The father of all manhunts, and other ripping yarns

Click to follow
The Independent Online
TODAY we bring you a suspenseful tale of adventure: One of Our Fathers is Missing]

'He's got to be up there somewhere,' said Pargeter.

'Alive or dead,' said Hake, grimly.

They were standing at 3,000ft on Ben Varlet, one of the bleakest mountains in Scotland. The mist was wreathed around the rocks, like steam rising off Chinese dumplings in those Soho restaurants that Hake had often stared into but never dared enter.

Pargeter raised the megaphone once more. 'We know you're up there, Simpkins. Don't be a fool - give yourself up, or it will be the worse for you.'

Hake took the megaphone from Pargeter. 'Don't forget, Simpkins: it's not too late to hand over the money; pounds 17.60 per child is all we ask, backdated to 1991 . . .'

Pargeter and Hake were two of the toughest agents at the Child Support Agency, and they had never failed to track down an errant father before. They were not going to fail this time. 'I wonder if we'll recognise him,' said Pargeter. 'We've never seen him face to face, only once from behind on Birmingham New Street station, Platform 12.'

'Just after he'd pushed Agent Stanley on the track,' said Hake.

'Right. So we can also have him arrested for attempted murder,' said Pargeter.

'I don't think so,' said Hake. 'After all, there was no train coming and Stanley climbed right back on the platform.'

'Going soft or something?' sneered Pargeter.

'I hardly think so,' said Hake. 'I wouldn't be crouched on this bloody hillside with my trouser turn-ups full of slush if I were going soft.'

They lapsed into silence for a while, listening to the sighing of the wind. It was almost human, thought Hake. Then he listened again. It was human]

'That's not the wind. That's someone groaning,' said Pargeter. They found him. But it was not Simpkins. It was agent Stanley, lying in a gully tied to a fallen tree. 'Stanley]' they said. 'What the hell . . .'

'They rumbled me,' said Stanley. 'I joined a group of fathers on the run, and I pretended to be one of them, escaping from the CSA. They're up there now. Simpkins is their leader. They . . .'

'How did they blow your cover?' asked Hake, cutting his ropes.

'We were having a talk one night about parenting,' said Stanley. 'I had to join in, of course. I was meant to be a father on the run. But I haven't got any children. So I made up two of my own for the conversation.'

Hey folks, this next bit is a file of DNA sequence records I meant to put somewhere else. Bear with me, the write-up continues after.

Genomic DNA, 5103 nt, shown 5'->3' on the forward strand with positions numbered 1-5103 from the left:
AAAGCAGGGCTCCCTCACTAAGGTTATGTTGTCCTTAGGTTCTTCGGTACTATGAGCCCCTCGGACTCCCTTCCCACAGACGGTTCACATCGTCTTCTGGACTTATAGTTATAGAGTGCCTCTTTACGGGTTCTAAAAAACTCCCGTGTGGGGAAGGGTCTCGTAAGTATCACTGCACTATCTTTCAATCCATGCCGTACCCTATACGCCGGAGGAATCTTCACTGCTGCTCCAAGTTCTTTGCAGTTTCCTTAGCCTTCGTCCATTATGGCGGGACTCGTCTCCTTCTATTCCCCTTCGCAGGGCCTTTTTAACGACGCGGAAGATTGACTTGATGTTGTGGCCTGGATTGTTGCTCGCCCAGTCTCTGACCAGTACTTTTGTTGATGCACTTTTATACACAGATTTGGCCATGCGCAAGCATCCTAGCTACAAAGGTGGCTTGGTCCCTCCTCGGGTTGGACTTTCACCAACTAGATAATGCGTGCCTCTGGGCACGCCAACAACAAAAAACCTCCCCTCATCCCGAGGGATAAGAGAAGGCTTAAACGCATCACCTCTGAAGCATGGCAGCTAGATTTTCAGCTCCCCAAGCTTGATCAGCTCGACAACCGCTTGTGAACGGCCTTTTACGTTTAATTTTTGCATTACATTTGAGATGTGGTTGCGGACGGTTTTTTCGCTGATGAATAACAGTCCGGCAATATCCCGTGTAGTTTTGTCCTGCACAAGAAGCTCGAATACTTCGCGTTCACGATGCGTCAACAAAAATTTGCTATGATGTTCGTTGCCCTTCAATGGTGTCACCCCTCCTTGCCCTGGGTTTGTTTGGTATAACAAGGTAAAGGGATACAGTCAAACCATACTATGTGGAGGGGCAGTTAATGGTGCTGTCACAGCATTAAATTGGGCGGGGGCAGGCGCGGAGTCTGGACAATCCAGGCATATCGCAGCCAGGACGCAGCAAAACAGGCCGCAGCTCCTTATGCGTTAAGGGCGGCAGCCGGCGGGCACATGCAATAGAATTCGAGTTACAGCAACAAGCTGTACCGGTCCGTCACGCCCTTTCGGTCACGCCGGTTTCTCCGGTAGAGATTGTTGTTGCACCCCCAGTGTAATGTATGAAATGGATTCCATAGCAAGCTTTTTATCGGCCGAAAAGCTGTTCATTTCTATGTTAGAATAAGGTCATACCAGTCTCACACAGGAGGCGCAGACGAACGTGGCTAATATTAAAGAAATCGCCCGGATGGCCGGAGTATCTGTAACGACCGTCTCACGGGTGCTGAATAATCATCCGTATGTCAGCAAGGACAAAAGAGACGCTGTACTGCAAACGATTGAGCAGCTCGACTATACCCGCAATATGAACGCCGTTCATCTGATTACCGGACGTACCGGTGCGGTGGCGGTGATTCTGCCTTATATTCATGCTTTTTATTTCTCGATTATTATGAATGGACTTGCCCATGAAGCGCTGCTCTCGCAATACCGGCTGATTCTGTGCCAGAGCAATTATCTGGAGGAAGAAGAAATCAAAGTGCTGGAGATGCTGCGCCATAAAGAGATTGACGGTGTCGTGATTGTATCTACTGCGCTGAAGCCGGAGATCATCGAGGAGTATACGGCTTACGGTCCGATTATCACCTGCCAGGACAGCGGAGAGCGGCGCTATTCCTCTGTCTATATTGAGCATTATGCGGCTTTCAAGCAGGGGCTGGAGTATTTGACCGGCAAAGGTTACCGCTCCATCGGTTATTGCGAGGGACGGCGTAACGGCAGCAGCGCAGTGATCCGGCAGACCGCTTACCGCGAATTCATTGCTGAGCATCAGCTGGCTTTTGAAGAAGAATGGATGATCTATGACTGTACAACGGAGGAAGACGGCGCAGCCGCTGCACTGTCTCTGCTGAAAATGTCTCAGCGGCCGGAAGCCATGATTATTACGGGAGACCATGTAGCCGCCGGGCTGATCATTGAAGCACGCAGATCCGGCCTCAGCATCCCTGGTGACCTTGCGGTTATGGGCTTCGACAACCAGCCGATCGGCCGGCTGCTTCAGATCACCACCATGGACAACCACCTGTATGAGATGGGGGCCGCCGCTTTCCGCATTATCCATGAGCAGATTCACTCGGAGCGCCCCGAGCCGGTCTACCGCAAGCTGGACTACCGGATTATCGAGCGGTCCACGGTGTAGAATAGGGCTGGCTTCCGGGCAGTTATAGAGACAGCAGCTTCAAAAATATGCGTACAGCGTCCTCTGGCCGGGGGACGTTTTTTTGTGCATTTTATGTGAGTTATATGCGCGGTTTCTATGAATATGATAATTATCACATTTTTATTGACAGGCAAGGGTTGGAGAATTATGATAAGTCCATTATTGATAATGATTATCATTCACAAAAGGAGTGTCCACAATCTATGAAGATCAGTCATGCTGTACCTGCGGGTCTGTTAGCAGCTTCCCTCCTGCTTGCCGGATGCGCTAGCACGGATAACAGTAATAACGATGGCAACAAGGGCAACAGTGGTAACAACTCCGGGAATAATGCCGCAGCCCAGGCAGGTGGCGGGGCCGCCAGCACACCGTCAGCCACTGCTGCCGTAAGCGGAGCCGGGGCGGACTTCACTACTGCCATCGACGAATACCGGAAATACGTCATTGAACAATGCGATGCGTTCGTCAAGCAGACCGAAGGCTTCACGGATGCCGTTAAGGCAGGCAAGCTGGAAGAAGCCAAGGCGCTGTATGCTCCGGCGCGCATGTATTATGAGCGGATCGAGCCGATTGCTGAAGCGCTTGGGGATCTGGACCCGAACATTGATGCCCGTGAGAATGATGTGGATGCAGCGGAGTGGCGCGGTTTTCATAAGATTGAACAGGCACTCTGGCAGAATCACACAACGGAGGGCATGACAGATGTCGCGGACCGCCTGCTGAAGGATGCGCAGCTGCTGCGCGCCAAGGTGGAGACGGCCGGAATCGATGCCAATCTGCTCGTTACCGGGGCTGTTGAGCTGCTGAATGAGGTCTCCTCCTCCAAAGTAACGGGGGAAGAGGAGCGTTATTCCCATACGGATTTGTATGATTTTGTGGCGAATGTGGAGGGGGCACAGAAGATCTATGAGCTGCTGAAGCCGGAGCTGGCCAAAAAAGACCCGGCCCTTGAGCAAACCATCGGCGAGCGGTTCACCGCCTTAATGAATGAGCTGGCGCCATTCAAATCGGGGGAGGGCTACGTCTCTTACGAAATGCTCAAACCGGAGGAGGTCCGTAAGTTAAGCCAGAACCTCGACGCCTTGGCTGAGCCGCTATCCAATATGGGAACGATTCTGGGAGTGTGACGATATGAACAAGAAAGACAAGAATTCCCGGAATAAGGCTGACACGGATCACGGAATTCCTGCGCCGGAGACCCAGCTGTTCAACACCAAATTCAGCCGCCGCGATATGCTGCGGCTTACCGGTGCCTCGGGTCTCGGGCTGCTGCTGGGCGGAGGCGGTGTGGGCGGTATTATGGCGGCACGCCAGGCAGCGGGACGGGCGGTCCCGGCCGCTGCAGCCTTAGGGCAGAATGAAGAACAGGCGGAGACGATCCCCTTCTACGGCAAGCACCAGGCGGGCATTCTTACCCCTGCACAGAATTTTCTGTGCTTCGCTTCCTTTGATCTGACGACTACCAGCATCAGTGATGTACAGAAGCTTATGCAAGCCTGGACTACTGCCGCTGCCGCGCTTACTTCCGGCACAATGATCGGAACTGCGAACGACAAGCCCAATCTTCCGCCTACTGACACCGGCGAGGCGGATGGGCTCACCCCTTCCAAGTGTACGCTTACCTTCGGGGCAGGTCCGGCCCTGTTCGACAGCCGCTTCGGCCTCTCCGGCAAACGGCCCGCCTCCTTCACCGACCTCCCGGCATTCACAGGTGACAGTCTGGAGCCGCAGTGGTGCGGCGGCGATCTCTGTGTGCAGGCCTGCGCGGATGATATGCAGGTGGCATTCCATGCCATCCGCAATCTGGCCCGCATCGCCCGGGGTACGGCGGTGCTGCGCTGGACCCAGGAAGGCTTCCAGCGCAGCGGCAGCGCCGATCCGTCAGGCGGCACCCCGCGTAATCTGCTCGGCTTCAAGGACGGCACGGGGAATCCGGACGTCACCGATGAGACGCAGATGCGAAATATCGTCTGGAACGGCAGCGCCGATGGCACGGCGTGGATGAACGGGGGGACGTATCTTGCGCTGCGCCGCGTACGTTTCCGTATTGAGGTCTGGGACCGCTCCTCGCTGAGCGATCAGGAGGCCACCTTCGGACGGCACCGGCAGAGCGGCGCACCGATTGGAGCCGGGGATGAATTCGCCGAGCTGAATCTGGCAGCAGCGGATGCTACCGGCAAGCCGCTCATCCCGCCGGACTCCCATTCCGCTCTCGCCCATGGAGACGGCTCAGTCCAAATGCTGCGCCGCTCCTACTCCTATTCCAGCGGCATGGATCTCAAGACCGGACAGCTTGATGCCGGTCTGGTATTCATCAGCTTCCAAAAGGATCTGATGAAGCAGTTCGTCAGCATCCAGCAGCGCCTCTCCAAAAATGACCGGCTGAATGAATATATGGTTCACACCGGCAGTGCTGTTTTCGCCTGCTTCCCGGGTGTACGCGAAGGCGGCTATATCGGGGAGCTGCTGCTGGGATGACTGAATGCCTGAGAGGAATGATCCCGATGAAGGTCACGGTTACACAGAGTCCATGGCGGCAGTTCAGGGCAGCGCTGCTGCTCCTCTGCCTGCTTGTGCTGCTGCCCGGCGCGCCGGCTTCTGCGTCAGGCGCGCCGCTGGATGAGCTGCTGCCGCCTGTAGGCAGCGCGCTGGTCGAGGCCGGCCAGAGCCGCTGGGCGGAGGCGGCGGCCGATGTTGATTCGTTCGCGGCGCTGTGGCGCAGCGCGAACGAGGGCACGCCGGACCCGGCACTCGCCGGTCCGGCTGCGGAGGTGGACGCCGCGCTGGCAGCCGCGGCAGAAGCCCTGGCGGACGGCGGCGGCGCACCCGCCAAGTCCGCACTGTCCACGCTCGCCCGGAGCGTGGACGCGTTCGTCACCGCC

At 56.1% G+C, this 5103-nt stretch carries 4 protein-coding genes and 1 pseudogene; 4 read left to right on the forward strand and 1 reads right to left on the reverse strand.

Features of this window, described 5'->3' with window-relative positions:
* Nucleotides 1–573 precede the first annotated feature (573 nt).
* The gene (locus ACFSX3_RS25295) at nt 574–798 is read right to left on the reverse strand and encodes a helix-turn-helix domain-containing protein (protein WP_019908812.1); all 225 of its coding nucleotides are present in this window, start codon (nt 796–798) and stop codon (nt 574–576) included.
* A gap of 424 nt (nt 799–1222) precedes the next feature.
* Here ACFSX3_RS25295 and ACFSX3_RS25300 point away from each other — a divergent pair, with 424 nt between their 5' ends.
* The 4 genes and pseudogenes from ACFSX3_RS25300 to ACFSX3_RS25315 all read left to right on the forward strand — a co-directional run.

'I must have changed the invented names once or twice, and got them wrong. Simpkins noticed. Then he said, 'Hold on, haven't I seen you before on Birmingham New Street station?' '

'How many of them are there?'

'About six or seven.'

'Let's go,' said Pargeter. 'Let's get them.'

'You're outnumbered,' said Stanley. 'And they're armed. You'll never do it.'

'We're armed, too.'

''It's against the rules,' said Stanley. 'Mustn't shoot errant fathers. That's her rule. If you kill an errant father, you kill the hope of weekly support. You also make it look bad on her results sheet. She gets paid by the number of successes, you know. Killings don't count as successes.'

As in many secret organisations, they did not refer to the boss's name directly. Just called her 'she'.

'Too bad,' said Hake, pulling out a sleek pistol. 'When you're up against a man like Simpkins, you don't pussy-foot and you don't listen to head office. You shoot to kill. At least, to maim.'

'That rather depends on whether you get the chance, wouldn't you say, Mr Hake?'

The voice came from behind Hake. He started to whirl round.

'I wouldn't move. Drop the gun.'


Yes, it was Simpkins himself, the most famous missing father in Britain, with four or five other men, all holding guns. Hake and Pargeter slowly raised their hands. 'Well done, Stanley,' said Simpkins.

'Stanley]' said Hake. 'You mean . . .'

'Yes,' said Stanley. 'I'm one of them now. I have two small daughters by a previous marriage. You never checked up on that. I knew you'd find out sooner or later and come after me. So . . .'

'So he joined us,' said Simpkins. 'and did a wonderful job as decoy. Maybe you would care to join us as well, Mr Hake? Or you, Mr Pargeter? Or would you prefer to die of exposure by accident?'

If you want to know what happens at the end of this thrilling yarn, and read many more like it, be sure to buy your copy of Manhunt], the Child Support Agency book of adventure stories.